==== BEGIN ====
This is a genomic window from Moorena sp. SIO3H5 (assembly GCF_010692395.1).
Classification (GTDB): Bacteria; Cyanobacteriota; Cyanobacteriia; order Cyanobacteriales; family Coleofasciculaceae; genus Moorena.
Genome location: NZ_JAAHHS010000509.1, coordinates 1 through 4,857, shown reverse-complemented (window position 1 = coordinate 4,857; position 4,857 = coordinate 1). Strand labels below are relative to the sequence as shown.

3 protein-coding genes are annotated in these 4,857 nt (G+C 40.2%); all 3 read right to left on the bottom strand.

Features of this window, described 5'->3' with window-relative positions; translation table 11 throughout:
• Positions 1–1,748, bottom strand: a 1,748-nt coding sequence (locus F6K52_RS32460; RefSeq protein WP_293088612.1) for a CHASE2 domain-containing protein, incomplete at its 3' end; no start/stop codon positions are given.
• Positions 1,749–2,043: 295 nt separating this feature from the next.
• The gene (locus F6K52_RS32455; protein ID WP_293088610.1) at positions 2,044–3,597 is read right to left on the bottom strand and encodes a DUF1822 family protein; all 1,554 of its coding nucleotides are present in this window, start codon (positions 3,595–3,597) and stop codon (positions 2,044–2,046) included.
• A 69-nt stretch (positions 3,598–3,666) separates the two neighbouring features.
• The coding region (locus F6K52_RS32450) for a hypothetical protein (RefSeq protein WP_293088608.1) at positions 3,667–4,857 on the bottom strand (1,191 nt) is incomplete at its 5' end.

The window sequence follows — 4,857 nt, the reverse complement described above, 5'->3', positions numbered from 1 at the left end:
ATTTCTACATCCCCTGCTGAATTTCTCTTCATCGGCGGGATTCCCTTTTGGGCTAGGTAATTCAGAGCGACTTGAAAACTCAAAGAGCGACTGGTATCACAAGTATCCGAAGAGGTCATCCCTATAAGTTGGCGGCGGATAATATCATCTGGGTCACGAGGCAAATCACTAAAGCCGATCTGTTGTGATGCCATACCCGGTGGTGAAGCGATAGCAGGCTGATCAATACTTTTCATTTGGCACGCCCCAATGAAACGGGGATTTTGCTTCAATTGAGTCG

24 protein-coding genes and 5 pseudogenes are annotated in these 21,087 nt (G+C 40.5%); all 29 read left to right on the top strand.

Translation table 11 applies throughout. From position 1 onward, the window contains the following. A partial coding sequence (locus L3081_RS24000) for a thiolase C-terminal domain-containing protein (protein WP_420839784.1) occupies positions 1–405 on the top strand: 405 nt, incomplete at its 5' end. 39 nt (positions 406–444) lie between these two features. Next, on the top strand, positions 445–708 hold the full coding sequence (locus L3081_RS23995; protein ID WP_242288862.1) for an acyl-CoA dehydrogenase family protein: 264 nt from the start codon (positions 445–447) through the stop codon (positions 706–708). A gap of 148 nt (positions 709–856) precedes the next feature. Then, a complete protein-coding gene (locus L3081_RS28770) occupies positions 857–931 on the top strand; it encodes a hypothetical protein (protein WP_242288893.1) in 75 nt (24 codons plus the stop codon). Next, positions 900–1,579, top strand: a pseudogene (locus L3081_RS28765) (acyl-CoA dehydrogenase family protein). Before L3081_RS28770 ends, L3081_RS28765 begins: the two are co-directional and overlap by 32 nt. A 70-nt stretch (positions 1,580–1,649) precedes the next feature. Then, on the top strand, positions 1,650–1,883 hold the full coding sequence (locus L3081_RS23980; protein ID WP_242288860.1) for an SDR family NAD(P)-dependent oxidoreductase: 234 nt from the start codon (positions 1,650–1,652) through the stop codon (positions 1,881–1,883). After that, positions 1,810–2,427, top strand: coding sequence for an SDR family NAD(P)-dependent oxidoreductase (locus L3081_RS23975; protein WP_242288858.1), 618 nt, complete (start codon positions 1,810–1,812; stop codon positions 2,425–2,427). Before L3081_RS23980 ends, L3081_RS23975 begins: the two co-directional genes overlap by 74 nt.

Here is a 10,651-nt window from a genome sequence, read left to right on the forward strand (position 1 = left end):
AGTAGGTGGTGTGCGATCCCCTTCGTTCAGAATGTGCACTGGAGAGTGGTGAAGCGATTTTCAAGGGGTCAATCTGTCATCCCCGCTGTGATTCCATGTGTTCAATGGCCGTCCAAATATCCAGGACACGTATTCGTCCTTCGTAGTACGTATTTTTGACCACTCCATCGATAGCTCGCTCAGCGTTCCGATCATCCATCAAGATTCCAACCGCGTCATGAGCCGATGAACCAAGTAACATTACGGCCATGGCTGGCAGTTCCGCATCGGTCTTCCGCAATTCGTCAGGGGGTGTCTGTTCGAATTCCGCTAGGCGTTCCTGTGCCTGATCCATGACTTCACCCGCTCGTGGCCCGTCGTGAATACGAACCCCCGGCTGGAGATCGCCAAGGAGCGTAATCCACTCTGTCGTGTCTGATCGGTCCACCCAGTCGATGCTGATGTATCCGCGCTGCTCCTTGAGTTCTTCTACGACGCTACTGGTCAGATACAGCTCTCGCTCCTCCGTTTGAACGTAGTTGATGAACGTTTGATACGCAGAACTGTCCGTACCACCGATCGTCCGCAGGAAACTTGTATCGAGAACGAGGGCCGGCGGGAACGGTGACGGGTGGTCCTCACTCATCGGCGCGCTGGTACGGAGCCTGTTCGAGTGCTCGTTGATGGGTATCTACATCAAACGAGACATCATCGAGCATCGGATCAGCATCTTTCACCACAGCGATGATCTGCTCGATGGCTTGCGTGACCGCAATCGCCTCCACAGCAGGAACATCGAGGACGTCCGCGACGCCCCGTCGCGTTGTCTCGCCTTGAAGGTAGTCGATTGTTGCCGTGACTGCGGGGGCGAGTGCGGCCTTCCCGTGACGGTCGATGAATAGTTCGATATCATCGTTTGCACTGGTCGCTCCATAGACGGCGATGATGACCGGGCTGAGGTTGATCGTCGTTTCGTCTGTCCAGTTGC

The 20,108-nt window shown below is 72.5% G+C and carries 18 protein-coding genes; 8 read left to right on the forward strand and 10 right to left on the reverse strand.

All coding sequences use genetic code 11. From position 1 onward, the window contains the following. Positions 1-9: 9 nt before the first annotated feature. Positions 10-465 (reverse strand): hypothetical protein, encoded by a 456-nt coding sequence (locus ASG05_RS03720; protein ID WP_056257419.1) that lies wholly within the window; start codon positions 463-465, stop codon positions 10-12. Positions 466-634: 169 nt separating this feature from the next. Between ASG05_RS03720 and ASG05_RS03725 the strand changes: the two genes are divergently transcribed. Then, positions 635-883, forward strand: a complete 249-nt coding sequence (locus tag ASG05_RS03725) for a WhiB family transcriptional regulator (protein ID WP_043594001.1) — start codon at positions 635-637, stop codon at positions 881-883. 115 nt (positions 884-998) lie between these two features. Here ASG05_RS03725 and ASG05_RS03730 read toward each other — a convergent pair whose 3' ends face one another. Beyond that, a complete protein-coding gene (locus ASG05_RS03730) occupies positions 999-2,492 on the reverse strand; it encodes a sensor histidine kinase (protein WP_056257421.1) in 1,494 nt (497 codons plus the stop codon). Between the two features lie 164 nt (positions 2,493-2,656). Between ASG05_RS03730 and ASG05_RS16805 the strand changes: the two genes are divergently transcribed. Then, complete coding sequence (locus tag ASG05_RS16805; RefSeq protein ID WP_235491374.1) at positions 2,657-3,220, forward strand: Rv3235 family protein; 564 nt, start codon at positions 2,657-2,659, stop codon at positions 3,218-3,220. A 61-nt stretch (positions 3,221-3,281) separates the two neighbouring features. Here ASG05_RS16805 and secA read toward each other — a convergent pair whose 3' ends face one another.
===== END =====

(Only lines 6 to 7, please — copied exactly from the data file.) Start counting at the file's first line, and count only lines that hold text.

• Positions 1–1,748, bottom strand: a 1,748-nt coding sequence (locus F6K52_RS32460; RefSeq protein WP_293088612.1) for a CHASE2 domain-containing protein, incomplete at its 3' end; no start/stop codon positions are given.
• Positions 1,749–2,043: 295 nt separating this feature from the next.